“He’s one of the strongest guys I’ve seen in my 19 professional years,” Hunter said. “He’s right up there in raw power with Mark McGwire and Jose Canseco.”
In 2010, MinorLeagueBall.com wrote that Trumbo “looks like a guy who will get buried as a minor league slugger.”
Even after Trumbo hit 11 homers for the Angels in the first two months of 2011, the same website, after the team drafted Utah slugger C.J. Cron in the first round on June 6, wrote:
“Cron obviously fits the physical profile of the power-hitting first baseman, and considering Kendrys Morales’ injury and Mark Trumbo’s middling skills, the Angels will presumably have a place for Cron in their lineup if he’s ready in two or three years.”
If it weren’t for Trumbo’s “middling” skills, the Angels, who are getting minimal production from middle-of-the-order hitters Hunter, Bobby Abreu and Vernon Wells, probably wouldn’t be in the middle of a division race with the Texas Rangers.
“I’d hate to think where we’d be without him,” bench coach Rob Picciolo said
Trumbo is not a finished product. His on-base percentage (.301) is low, his ratio of strikeouts (82) to walks (19) is high, and his defense, while improving, is nothing close to Gold Glove-caliber.
But although Wood was a bust and was released by the Angels in April, Trumbo has been able to make adjustments that will help him thrive, not just survive, at the big league level.
Through July 17, Trumbo was batting .197 (14 for 71) with runners in scoring position. In 18 games since, he is eight for 24 (.333) with runners in scoring position, with 20 RBIs in those games.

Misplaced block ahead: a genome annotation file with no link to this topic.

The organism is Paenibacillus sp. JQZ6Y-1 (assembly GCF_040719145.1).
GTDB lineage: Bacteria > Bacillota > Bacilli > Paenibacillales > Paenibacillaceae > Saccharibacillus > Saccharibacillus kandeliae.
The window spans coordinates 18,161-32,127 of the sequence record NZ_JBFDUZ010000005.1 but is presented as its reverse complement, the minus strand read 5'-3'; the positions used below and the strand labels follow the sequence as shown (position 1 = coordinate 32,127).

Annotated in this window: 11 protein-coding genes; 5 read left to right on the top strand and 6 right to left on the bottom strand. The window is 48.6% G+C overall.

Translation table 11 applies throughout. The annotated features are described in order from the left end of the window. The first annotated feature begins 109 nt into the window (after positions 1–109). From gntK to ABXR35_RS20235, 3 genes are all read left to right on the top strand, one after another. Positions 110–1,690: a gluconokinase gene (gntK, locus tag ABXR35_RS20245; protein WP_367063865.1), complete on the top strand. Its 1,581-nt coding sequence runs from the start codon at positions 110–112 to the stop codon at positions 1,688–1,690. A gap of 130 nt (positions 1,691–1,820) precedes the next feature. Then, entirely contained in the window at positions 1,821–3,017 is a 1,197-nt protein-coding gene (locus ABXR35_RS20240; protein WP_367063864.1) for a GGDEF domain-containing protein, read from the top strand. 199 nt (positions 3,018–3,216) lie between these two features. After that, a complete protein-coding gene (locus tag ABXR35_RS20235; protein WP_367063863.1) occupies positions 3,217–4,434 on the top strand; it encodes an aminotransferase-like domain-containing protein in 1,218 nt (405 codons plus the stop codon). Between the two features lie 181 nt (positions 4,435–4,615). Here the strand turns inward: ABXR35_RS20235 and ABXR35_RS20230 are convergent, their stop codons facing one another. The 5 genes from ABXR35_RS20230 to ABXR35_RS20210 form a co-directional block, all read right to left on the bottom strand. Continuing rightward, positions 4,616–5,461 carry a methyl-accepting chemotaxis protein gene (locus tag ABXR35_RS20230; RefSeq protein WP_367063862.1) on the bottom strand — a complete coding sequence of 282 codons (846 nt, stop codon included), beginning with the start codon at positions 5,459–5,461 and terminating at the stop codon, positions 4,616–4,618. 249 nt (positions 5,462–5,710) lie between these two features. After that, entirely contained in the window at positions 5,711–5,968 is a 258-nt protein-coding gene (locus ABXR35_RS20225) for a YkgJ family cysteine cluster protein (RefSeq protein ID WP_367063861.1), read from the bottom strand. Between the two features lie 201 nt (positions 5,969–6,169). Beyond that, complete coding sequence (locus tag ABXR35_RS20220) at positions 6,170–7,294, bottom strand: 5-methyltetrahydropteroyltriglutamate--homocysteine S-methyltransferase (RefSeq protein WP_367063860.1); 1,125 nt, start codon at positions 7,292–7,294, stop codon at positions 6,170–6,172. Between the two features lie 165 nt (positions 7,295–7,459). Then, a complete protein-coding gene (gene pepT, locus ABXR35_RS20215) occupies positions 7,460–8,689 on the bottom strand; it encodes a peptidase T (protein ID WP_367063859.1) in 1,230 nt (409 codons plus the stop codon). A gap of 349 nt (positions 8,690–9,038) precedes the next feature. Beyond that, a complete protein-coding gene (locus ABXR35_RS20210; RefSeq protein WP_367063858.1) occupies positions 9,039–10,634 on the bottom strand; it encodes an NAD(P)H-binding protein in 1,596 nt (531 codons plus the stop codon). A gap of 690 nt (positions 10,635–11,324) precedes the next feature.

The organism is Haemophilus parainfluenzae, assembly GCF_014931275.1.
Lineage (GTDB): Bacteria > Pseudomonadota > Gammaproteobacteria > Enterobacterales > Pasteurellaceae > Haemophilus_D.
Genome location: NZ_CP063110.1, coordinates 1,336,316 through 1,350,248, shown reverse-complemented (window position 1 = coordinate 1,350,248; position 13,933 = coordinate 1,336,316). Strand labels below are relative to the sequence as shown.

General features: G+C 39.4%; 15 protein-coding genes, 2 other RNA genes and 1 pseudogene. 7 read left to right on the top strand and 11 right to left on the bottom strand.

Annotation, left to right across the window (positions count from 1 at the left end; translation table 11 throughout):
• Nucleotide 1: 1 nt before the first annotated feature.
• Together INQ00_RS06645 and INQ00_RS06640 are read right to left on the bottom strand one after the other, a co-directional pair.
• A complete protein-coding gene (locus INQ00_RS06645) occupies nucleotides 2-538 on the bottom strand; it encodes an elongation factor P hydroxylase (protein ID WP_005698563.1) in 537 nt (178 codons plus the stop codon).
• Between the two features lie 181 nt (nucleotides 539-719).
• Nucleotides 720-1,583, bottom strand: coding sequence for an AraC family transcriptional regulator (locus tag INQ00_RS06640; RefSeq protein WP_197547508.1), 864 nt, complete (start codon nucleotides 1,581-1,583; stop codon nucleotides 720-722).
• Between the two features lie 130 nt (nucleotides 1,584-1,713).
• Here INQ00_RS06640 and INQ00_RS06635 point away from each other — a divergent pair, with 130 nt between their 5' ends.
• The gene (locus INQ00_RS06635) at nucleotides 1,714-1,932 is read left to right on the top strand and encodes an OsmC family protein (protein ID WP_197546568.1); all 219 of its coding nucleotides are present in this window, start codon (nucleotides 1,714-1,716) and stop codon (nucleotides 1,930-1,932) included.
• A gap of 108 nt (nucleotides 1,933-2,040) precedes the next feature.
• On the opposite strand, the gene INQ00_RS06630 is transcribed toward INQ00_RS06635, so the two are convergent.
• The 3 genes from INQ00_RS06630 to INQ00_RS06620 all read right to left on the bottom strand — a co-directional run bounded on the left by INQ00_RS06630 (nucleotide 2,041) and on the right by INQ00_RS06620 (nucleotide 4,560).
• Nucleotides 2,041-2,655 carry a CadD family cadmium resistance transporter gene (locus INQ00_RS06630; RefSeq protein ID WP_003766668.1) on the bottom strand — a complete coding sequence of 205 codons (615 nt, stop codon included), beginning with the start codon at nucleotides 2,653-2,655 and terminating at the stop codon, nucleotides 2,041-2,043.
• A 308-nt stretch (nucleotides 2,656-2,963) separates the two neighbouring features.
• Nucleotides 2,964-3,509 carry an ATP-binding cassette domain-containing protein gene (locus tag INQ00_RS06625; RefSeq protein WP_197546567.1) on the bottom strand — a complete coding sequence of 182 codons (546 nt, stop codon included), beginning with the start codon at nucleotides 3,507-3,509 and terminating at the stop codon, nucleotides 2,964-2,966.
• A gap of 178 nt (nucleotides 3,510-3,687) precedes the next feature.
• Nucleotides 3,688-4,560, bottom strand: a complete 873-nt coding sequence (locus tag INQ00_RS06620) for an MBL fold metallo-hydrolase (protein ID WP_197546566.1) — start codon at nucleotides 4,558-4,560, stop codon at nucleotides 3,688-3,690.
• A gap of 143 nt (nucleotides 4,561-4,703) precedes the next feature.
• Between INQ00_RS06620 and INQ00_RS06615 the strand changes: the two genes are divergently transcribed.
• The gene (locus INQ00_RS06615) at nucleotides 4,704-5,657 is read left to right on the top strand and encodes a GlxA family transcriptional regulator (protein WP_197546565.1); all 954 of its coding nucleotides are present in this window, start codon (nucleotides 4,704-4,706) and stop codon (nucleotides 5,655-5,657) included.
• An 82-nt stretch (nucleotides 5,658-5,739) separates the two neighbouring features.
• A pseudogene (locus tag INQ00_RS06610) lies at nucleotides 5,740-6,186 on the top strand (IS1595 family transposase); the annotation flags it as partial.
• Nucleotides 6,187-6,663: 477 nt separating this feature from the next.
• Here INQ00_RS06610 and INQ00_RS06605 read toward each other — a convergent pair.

“I was definitely trying to do too much, maybe feeling pressure because we weren’t scoring many runs,” Trumbo said. “Now, I have a more relaxed attitude. I realize it’s not the end of the world if you don’t get him in.”
When the Angels signed left-handed-hitting Russell Branyan on May 26, it appeared Trumbo, a .212 hitter against right-handers at the time, would have to share the first base job.
Trumbo has hit .275 against right-handers since, 17 of his homers and 44 of his RBIs this season are against right-handers, and Branyan has started one game at first since June 22.
“He’s a rookie, and he has a long road ahead of him, but he’s making a statement right now,” General Manager Tony Reagins said. “If you make a mistake to him, you’re going to pay.”
Trumbo is also praised for his work in the video room and the dugout, where he studies pitchers.
“If he’s defeated for a couple of days, he works, works, works, and then gets out of it,” Hunter said. “It’s hard here [in the majors] because you have way more scouts, and once they figure out you can’t hit something, they keep throwing it. I haven’t seen many young guys make the adjustments like Mark has.”
Trumbo has holes, but they’re not easy to expose. He has hit home runs against several elite pitchers, including David Price, Jon Lester, Tim Hudson and Hernandez (twice).
“He has a lot of Vladimir Guerrero in him,” Angels batting coach Mickey Hatcher said. “His strike zone is a little bigger, but his swing stays through the zone a long time. If he’s late, he can hit it out to right field. If he’s early, he can hit it out to left field.”
And if he squares a ball up perfectly, as he did twice in the last week, he can hit it a mile — far enough to put some distance between Trumbo and the criticism that fueled him.